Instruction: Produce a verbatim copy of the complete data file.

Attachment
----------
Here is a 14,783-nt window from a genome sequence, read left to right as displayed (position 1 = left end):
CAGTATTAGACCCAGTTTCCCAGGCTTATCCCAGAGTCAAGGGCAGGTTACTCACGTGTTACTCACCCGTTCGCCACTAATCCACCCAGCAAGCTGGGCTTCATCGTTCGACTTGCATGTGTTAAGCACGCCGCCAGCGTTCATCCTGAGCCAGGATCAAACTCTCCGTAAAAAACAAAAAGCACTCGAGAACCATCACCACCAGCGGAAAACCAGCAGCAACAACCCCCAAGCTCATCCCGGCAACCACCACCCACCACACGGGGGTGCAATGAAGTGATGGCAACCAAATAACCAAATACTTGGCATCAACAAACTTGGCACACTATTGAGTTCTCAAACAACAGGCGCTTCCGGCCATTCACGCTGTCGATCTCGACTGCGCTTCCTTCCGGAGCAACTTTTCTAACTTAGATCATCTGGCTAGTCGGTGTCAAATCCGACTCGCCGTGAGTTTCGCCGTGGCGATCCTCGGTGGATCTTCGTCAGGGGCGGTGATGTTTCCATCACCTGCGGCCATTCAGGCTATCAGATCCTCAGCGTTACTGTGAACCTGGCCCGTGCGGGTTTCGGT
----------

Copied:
Here is a 14,783-nt window from a genome sequence, read left to right as displayed (position 1 = left end):
CAGTATTAGACCCAGTTTCCCAGGCTTATCCCAGAGTCAAGGGCAGGTTACTCACGTGTTACTCACCCGTTCGCCACTAATCCACCCAGCAAGCTGGGCTTCATCGTTCGACTTGCATGTGTTAAGCACGCCGCCAGCGTTCATCCTGAGCCAGGATCAAACTCTCCGTAAAAAACAAAAAGCACTCGAGAACCATCACCACCAGCGGAAAACCAGCAGCAACAACCCCCAAGCTCATCCCGGCAACCACCACCCACCACACGGGGGTGCAATGAAGTGATGGCAACCAAATAACCAAATACTTGGCATCAACAAACTTGGCACACTATTGAGTTCTCAAACAACAGGCGCTTCCGGCCATTCACGCTGTCGATCTCGACTGCGCTTCCTTCCGGAGCAACTTTTCTAACTTAGATCATCTGGCTAGTCGGTGTCAAATCCGACTCGCCGTGAGTTTCGCCGTGGCGATCCTCGGTGGATCTTCGTCAGGGGCGGTGATGTTTCCATCACCTGCGGCCATTCAGGCTATCAGATCCTCAGCGTTACTGTGAACCTGGCCCGTGCGGGTTTCGGT